April 7, 2013
Uisce Bethea—The water of Life! This is an ancient Gaelic term coined by monks who moved into Ireland in the 7th century. These brilliant clergymen discovered one of Irelands greatest gifts to the world—Whiskey! Virtually every country has a national drink, but Ireland has two! Beer and Whiskey—the water of life!
After the monks started making whiskey for a few hundred years, the English discovered its amazing flavors. Queen Elizabeth I even started shipping in barrels for her and her courts enjoyment. However what happens when something gets really popular? Taxes! The English started taxing the same whiskey that Queen Liz loved! The Irish being enterprising and a having a small independent streak created Potcheen—the first Moonshine! Bunratty Potcheen is the first Irish moonshine to be legally produced and exported. It has a fiery taste and finishes with a touch of sweetness. Slight piney flavors prevail. Try it with cranberry juice or lemonade to soften the fire!
Eventually however the legitimate whisky industry kept growing and became popular due to its smooth finish and great mixability. Thru the years America became the number one export market for Irish whiskey. At the end of the 19th century there were almost 2000 distilleries in operation in Ireland! However when America tried Prohibition in the early 1900’s—Irelands business dried up and now only 4 distilleries remain!
Bushmills is the oldest whiskey in the world—in operation since 1608. The original Bushmills is light and fruity with a spicy aroma. It is distilled three times for smoothness. For a new Bushmills flavor—try the new Honey. Honey is hot right now and the bushmills honey is awesome as an evening sipper with its nose of apples and pear and a taste of sweetest honey!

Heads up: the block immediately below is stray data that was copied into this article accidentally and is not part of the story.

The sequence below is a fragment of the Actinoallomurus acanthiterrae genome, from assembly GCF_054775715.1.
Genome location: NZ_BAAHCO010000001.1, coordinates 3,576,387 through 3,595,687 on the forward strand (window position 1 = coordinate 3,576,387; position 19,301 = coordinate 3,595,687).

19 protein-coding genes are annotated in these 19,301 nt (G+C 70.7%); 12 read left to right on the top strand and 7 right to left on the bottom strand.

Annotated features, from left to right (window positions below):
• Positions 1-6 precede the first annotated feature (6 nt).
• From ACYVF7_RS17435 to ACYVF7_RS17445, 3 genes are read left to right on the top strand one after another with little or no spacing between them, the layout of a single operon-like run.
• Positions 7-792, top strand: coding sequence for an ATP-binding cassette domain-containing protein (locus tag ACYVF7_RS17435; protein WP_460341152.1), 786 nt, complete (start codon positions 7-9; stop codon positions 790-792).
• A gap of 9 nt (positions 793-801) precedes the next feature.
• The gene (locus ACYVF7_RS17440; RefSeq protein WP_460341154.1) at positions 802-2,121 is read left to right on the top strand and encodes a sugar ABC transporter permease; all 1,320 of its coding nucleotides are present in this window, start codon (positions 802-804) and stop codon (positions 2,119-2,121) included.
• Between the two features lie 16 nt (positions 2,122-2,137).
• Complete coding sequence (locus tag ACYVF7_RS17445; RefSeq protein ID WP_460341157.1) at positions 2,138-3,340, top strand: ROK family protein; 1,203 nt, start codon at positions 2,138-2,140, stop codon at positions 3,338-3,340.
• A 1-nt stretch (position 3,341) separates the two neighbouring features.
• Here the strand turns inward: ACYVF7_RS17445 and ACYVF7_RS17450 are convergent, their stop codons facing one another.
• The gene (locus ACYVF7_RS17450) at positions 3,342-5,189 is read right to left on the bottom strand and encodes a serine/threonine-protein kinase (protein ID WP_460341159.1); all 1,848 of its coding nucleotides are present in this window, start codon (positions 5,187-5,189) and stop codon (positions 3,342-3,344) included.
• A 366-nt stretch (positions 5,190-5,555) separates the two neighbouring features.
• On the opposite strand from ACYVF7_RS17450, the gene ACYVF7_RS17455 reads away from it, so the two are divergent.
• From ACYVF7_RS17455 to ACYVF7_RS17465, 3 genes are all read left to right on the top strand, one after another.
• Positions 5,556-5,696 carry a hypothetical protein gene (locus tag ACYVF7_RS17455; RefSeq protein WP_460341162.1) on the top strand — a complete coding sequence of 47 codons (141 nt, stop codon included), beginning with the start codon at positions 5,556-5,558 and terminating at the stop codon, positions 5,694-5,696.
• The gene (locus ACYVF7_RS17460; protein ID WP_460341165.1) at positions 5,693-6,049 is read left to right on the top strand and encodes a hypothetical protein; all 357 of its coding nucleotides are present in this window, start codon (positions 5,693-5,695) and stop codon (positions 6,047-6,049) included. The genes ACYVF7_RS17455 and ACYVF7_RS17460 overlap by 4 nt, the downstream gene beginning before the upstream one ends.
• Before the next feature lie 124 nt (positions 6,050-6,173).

Of Course Jameson is the number one selling Irish whiskey in the world. It is synonymous with Ireland and is becoming a standard bearer of great whiskeys. Jameson has many newer iteration and styles. For a special treat try the Jameson 12year. It is a bigger mouth feel than traditional Jameson and finishes with a big vanilla and oakiness.
On these cold March evening and days, Irish coffee is always a favorite! Irish coffee was invented in 1942 at an airbase in Ireland. An enterprising chef decided to come up with a special drink to comfort a group of passengers who were delayed on cold winter night. The authentic Irish coffee includes; Cream (Rich as an Irish Brogue), Coffee (strong as a friendly hand), sugar (sweet as the tongue of a Rogue) and whiskey (smooth as the wit of the land). You put a little sugar in the bottom of the cup, add whisky and coffee, and float the cream over the top. Best is to slowly pour the cream over a spoon, so it floats gently like a cloud! A slightly whipped cream is even better! However you enjoy St Pat’s Day enjoy in moderation and Slainte!